But Mazda has bigger troubles than advertising. "Their problem is not their ad agency. Their problem is strategic weaknesses," said Jesse Snyder, president of Snyder Research, a Moorpark, Calif., automotive consultancy.
Mr. Snyder notes Mazda's U.S. arm is far more reliant on Japanese production than are Toyota, Nissan and Honda, putting the No. 4 Japanese marque at a severe cost disadvantage because of the strong yen.
Mazda is best known for some of its smallest sellers-the cute Miata convertible and racy RX-7 sports car-while many consumers don't even recall its mainstay sedans, 626 and Protege, Mr. Snyder said.
The marque is spreading itself thin with 10 models. That's below last year's 12, however, and Mr. McCabe said he'd like to pare it down "a little more."
Mazda in the U.S. is hurt by turmoil at its financially ailing parent. Ford Motor Co., the 24.5% owner of Mazda Motor Corp., is effectively managing the Japanese company, meaning Mazda's U.S. needs take a backseat to Ford's agenda, Mr. Snyder said.
There have been rumors in recent years that Mazda might exit the U.S., but Mr. McCabe insists the brand is here to stay.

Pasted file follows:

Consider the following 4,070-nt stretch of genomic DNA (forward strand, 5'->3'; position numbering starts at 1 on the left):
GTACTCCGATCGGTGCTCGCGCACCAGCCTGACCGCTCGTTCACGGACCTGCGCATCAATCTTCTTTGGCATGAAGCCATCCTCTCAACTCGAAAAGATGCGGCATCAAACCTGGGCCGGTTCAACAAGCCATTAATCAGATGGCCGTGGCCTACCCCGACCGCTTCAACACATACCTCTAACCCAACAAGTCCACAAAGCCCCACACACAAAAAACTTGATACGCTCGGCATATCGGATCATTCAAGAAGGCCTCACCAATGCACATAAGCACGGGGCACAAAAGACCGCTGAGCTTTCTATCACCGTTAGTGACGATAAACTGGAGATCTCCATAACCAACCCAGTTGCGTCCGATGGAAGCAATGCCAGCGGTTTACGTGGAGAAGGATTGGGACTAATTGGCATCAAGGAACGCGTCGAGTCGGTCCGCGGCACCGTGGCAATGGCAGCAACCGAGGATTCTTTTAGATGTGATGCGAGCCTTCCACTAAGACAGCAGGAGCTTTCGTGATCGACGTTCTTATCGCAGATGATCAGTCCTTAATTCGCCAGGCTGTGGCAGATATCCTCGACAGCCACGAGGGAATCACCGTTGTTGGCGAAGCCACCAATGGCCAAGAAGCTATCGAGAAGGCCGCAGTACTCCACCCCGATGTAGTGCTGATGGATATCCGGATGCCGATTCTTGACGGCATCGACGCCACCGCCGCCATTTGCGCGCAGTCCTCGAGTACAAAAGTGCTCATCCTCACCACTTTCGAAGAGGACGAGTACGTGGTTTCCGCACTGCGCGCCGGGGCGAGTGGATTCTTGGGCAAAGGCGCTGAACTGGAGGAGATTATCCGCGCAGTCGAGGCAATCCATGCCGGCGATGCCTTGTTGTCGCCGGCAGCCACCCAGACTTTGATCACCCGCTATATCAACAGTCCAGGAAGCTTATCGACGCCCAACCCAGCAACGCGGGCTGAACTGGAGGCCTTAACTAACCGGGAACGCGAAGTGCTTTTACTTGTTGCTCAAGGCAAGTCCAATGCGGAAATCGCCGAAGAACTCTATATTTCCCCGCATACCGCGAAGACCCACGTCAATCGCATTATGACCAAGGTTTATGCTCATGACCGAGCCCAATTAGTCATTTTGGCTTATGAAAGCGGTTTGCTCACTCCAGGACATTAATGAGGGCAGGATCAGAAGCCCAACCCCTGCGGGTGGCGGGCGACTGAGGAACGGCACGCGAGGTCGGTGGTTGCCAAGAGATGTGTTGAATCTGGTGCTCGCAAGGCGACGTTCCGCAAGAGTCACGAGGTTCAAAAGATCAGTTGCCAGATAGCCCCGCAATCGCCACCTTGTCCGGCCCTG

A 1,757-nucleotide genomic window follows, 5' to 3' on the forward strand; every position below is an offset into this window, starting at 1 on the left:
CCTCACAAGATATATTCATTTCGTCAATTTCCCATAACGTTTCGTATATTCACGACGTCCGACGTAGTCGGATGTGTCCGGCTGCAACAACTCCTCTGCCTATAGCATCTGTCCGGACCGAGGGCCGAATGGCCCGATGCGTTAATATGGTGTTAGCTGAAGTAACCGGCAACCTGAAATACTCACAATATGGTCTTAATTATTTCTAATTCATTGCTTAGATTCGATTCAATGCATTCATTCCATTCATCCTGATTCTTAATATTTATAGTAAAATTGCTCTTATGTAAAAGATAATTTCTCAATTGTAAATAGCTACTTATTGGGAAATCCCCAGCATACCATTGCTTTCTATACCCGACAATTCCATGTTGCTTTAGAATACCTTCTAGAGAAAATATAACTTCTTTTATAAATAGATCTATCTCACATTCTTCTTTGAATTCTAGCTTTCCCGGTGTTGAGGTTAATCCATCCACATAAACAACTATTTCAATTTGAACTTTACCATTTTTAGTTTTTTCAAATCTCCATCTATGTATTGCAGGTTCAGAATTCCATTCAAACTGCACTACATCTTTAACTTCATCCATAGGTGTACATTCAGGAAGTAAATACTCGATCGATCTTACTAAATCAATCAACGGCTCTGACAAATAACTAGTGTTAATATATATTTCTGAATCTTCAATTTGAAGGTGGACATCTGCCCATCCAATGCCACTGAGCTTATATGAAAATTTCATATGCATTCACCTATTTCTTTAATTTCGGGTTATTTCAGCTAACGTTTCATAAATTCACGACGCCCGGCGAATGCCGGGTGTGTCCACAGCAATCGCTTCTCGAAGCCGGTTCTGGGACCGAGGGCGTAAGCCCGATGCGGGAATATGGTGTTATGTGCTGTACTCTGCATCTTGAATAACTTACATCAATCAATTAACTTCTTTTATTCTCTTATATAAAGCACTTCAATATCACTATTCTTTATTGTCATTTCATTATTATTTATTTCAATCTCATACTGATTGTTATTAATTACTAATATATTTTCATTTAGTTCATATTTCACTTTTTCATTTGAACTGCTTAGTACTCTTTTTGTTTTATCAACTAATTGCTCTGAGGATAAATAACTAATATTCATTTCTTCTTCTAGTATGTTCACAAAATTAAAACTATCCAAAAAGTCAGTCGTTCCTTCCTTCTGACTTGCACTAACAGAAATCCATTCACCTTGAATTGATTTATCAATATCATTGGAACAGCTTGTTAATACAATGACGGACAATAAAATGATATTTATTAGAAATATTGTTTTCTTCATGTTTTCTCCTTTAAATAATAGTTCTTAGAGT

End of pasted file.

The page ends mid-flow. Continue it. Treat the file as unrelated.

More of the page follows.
If Mazda is going to leave FCB, now is the time. Barring some instant cure, Mr. McCabe is resigned to entering the '96 model year this fall with a carryover campaign. Mazda may not begin its major new campaign till a new minivan is introduced early next year, meaning Mazda has time to move if FCB doesn't produce.
Should Mazda move, some close agency watchers speculate the company could end up at one of Ford's agencies, such as Ogilvy & Mather Worldwide or Wells Rich Greene BDDP.
Another logical candidate is Lord, Dentsu & Partners, which Mazda picked for a luxury division before scrapping the plan. New York-based Deutsch has just opened a Los Angeles office and is poised to go after any car account that moves.
Mr. Mansfield said FCB is focusing on the work, betting Mazda's future is tied to its past. "I have a feeling that as the Mazda management people, and as the dealer organization, get a sense of the return to the kind of focus and performance that was delivered in the late '70s through the late '80s, we'll gain a lot of confidence," he said.
Mr. McCabe is waiting to see results. "We'll be more influenced by what [FCB] delivers," he said. "You're only as good as your last campaign."
Contributing to this story: Alice Z. Cuneo, Mark Gleason, Raymond Serafin and Pat Sloan.
Headquarters: Irvine, Calif.
Leadership: Yoji "George" Toyama, president; George McCabe, senior VP-general manager.
Sales: 375,416 cars and light trucks (2.5% of U.S. market) in 1994, out of
1 million vehicles sold globally (2.1% of world market) by Mazda Motor Corp.
Ad spending: Estimated $175 million to $200 million in 1994.
Agency: Foote, Cone & Belding, Santa Ana, Calif.
Recent successes: Marked seventh consecutive year of record U.S. car sales
in '94. Achieving record sales in '95 of 626 sedan, critical as Mazda's main U.S.-built vehicle.
Challenges: Chart an ad strategy; get sales moving; reduce number of car models and find a sport-utility; cope with high yen.
Source: Advertising Age and company reports